Consider a Riemann surface $\Sigma$ of genus zero with $3$ punctures. Choose a conformal parametrization of each of its three ends, $\varphi _ { 1 } , \varphi _ { 2 } : ( - \infty , 0 ) \times S ^ { 1 } \rightarrow \Sigma$ and $\varphi _ { 3 } : ( \infty , 0 ) \times S ^ { 1 } \rightarrow \Sigma$, with $U _ { i } = \varphi _ { i } ( ( \pm \infty , 0 ) \times S ^ { 1 } )$ disjoint, and put $\widetilde { \Sigma } = \Sigma \backslash \cup _ { i = 1,2,3 } U _ { i }$. Choose an almost-complex structure $J$ on $M$ which tames $\omega$ and a smooth mapping $H : \Sigma \times M \rightarrow \mathbf{R}$ with $H$ restricted to $U_i$ constant in $s$ ($s \in ( \pm \infty , \pm 1 )$), and $H$ restricted to $\widetilde{ \Sigma }$ being zero. Put $H _ { i } ( t , m ) = H ( \varphi _ { i } ( s , t ) , m )$, $t \in S ^ { 1 }$, $m \in M$.

Let $\tilde { x } _ { i } = ( x _ { i } , u _ { i } )$ be a critical point of $S _ { H _ { i } }$. Consider all mappings $\sigma : \Sigma \rightarrow M$ with $\operatorname { lim } _ { s \rightarrow \pm \infty } ( \sigma \cdot \varphi _ { i } ( s , t ) ) = x _ { i } ( t )$, $i = 1,2,3$, and $( x _ { 3 } , u _ { 1 } \cup u _ { 2 } \cup \sigma ) \equiv ( x _ { 3 } , u _ { 3 } )$, which restricted to $U_i$ satisfy the perturbed Cauchy–Riemann equations (a2) for $H _ { i }$ and when restricted to $\widetilde{ \Sigma }$ are pseudo-holomorphic curves. Here, $u _ { 1 } \cup u _ { 2 } \cup \sigma : D ^ { 2 } \rightarrow M$ denotes the mapping obtained from $u_1$, $u_2$ and $w$ in the obvious way.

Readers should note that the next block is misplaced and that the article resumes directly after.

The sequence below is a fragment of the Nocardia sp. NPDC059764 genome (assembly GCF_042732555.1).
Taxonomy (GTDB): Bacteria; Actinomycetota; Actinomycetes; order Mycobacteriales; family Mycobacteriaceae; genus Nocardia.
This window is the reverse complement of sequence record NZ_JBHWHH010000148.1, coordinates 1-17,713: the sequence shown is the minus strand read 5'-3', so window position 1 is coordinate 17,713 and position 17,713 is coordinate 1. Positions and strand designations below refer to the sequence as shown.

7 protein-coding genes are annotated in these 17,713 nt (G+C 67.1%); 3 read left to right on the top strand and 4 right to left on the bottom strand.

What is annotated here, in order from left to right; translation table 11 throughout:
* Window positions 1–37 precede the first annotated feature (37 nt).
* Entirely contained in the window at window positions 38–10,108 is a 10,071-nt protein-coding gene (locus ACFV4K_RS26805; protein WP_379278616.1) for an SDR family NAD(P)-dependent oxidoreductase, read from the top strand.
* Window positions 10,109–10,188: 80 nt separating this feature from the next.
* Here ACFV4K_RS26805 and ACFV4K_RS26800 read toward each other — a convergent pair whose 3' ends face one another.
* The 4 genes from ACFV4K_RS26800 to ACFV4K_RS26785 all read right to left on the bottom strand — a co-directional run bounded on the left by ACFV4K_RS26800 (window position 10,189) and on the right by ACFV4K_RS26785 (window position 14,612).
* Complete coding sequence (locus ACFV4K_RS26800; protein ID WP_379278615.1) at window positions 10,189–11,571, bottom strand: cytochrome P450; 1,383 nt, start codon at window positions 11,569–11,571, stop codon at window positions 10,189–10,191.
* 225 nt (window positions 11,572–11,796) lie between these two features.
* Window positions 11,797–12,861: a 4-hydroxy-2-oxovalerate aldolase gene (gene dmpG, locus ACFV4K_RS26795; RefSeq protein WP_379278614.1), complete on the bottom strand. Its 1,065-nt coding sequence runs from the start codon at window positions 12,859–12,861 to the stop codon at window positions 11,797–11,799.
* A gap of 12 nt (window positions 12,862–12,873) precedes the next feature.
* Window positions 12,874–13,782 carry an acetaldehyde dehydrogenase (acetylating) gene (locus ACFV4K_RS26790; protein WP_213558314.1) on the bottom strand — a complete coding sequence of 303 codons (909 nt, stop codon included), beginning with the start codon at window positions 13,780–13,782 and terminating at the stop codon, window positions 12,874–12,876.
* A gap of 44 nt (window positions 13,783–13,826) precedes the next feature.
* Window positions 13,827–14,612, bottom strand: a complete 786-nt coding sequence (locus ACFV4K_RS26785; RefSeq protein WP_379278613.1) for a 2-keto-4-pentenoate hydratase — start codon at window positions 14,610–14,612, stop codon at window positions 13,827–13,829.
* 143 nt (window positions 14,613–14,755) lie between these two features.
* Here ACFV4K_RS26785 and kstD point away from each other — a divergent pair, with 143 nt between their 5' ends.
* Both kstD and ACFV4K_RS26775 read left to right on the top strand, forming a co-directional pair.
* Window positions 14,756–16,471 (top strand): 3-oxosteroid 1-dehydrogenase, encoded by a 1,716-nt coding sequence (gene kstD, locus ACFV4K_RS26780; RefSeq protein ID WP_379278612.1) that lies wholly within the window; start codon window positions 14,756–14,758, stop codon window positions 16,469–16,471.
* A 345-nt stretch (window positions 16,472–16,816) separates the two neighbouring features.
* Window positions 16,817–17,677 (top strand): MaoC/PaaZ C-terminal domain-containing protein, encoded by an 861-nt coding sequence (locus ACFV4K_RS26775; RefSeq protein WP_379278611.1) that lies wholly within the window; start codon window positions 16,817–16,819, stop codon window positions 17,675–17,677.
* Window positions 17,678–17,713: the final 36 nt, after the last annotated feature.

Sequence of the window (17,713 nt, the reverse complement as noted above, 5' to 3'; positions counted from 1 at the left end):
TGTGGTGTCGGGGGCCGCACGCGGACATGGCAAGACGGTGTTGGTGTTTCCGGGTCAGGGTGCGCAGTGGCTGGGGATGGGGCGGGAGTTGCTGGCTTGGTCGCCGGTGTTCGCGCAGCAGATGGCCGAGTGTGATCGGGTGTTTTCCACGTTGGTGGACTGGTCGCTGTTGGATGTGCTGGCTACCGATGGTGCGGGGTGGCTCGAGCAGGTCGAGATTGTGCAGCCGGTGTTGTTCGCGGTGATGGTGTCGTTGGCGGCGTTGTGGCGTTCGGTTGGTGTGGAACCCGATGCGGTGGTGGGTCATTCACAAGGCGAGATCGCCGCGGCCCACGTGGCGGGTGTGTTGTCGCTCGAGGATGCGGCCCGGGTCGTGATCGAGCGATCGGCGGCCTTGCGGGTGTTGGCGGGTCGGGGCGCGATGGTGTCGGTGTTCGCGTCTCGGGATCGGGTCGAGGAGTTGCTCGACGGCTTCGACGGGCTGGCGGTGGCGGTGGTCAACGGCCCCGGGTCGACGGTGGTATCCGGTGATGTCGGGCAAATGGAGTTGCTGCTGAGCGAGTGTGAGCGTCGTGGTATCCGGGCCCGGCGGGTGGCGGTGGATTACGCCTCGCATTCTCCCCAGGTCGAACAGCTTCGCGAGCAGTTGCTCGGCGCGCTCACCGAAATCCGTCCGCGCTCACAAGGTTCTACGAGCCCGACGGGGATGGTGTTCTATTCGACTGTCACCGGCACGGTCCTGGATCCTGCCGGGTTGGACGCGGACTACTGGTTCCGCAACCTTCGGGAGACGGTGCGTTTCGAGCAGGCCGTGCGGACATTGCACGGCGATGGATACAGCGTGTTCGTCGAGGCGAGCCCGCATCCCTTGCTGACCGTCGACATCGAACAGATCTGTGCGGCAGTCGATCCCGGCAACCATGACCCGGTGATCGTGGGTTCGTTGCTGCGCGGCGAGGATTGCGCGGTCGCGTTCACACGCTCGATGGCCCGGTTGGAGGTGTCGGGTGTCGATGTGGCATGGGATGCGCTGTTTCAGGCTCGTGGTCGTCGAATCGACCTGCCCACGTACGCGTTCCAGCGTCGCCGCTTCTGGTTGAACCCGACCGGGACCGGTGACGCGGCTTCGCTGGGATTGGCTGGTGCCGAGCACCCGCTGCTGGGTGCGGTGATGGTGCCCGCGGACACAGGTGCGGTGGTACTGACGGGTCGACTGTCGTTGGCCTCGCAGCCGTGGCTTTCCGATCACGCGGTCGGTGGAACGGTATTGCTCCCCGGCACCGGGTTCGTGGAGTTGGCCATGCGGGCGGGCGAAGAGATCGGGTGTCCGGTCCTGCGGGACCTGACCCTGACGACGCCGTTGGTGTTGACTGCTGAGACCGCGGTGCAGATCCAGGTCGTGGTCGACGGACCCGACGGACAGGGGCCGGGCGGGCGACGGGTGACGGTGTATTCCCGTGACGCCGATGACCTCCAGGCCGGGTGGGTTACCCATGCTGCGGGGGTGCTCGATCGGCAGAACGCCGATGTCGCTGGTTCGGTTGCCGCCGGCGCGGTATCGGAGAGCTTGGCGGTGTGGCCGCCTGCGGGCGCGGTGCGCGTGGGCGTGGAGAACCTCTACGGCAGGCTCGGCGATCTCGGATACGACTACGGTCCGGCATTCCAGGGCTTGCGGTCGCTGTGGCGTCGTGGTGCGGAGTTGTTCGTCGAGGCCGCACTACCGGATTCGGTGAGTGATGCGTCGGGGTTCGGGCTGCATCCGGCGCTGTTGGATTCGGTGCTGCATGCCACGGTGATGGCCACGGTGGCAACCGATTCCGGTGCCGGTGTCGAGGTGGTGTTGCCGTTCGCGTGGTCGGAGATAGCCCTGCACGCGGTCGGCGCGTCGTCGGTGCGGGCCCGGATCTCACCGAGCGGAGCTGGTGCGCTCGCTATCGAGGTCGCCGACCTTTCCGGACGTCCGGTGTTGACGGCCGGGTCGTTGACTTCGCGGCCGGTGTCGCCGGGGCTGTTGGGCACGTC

The theory of pseudo-holomorphic curves implies that when $( M , \omega )$ is weakly monotonic and $H _ { i }$, $i = 1,2$, $J$ are generic, the space of these mappings is a smooth manifold of dimension $\alpha _ { H _ { 3 } } - \alpha _ { H _ { 2 } } - \alpha _ { H _ { 1 } }$, while if this dimension is zero, this space is compact hence finite. Using the "algebraic" cardinality of these sets, one can define a pairing of the cochain complexes associated to $( H _ { 1 } , J )$ and $( H _ { 1 } , J )$ into the cochain complex associated to $( H _ { 3 } , J )$ (cf. [a1], Chap. 10). Since the cohomology of these complexes is independent of $H _ { i }$, this pairing induces a pairing of $\operatorname{SH} ^ { * } ( M , \omega )$ and $\operatorname{SH} ^ { * } ( M , \omega )$ into $\operatorname{SH} ^ { * } ( M , \omega )$, which turns out to be an associative product and is called the pair of pants product.

How to Cite This Entry:
Symplectic cohomology. Encyclopedia of Mathematics. URL: http://encyclopediaofmath.org/index.php?title=Symplectic_cohomology&oldid=50589
This article was adapted from an original article by D. Burghelea (originator), which appeared in Encyclopedia of Mathematics - ISBN 1402006098. See original article